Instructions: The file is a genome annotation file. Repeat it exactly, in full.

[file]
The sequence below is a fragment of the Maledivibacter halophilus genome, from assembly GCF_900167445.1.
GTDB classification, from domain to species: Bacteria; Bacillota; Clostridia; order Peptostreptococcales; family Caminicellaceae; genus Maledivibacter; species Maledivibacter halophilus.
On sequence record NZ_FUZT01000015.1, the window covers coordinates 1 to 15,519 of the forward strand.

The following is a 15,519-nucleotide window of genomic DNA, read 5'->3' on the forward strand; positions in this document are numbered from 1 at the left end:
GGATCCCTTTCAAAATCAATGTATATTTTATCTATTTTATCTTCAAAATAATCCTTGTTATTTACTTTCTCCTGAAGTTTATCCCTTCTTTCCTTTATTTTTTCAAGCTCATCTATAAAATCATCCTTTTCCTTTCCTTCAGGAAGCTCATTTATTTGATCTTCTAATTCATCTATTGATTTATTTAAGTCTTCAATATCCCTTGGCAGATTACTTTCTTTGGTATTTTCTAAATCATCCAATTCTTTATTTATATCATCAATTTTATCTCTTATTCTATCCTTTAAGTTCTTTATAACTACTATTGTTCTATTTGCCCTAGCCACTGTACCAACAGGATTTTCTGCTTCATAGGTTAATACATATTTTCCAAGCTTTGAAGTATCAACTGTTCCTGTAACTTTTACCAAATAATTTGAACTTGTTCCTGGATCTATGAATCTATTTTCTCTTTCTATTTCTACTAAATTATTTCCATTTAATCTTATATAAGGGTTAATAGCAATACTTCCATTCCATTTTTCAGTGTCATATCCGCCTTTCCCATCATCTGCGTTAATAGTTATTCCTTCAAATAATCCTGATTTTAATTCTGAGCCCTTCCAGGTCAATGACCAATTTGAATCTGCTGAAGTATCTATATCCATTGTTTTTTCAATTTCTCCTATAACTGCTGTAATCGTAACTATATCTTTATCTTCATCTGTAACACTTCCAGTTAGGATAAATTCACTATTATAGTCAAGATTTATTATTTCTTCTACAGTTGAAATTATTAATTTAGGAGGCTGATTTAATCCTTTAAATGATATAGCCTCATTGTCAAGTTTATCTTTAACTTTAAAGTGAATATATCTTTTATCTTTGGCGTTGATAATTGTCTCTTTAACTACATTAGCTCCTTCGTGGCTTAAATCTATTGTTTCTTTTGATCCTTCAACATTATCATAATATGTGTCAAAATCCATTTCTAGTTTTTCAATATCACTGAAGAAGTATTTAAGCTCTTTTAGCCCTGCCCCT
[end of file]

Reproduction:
The sequence below is a fragment of the Maledivibacter halophilus genome, from assembly GCF_900167445.1.
GTDB classification, from domain to species: Bacteria; Bacillota; Clostridia; order Peptostreptococcales; family Caminicellaceae; genus Maledivibacter; species Maledivibacter halophilus.
On sequence record NZ_FUZT01000015.1, the window covers coordinates 1 to 15,519 of the forward strand.

The following is a 15,519-nucleotide window of genomic DNA, read 5'->3' on the forward strand; positions in this document are numbered from 1 at the left end:
GGATCCCTTTCAAAATCAATGTATATTTTATCTATTTTATCTTCAAAATAATCCTTGTTATTTACTTTCTCCTGAAGTTTATCCCTTCTTTCCTTTATTTTTTCAAGCTCATCTATAAAATCATCCTTTTCCTTTCCTTCAGGAAGCTCATTTATTTGATCTTCTAATTCATCTATTGATTTATTTAAGTCTTCAATATCCCTTGGCAGATTACTTTCTTTGGTATTTTCTAAATCATCCAATTCTTTATTTATATCATCAATTTTATCTCTTATTCTATCCTTTAAGTTCTTTATAACTACTATTGTTCTATTTGCCCTAGCCACTGTACCAACAGGATTTTCTGCTTCATAGGTTAATACATATTTTCCAAGCTTTGAAGTATCAACTGTTCCTGTAACTTTTACCAAATAATTTGAACTTGTTCCTGGATCTATGAATCTATTTTCTCTTTCTATTTCTACTAAATTATTTCCATTTAATCTTATATAAGGGTTAATAGCAATACTTCCATTCCATTTTTCAGTGTCATATCCGCCTTTCCCATCATCTGCGTTAATAGTTATTCCTTCAAATAATCCTGATTTTAATTCTGAGCCCTTCCAGGTCAATGACCAATTTGAATCTGCTGAAGTATCTATATCCATTGTTTTTTCAATTTCTCCTATAACTGCTGTAATCGTAACTATATCTTTATCTTCATCTGTAACACTTCCAGTTAGGATAAATTCACTATTATAGTCAAGATTTATTATTTCTTCTACAGTTGAAATTATTAATTTAGGAGGCTGATTTAATCCTTTAAATGATATAGCCTCATTGTCAAGTTTATCTTTAACTTTAAAGTGAATATATCTTTTATCTTTGGCGTTGATAATTGTCTCTTTAACTACATTAGCTCCTTCGTGGCTTAAATCTATTGTTTCTTTTGATCCTTCAACATTATCATAATATGTGTCAAAATCCATTTCTAGTTTTTCAATATCACTGAAGAAGTATTTAAGCTCTTTTAGCCCTGCCCCT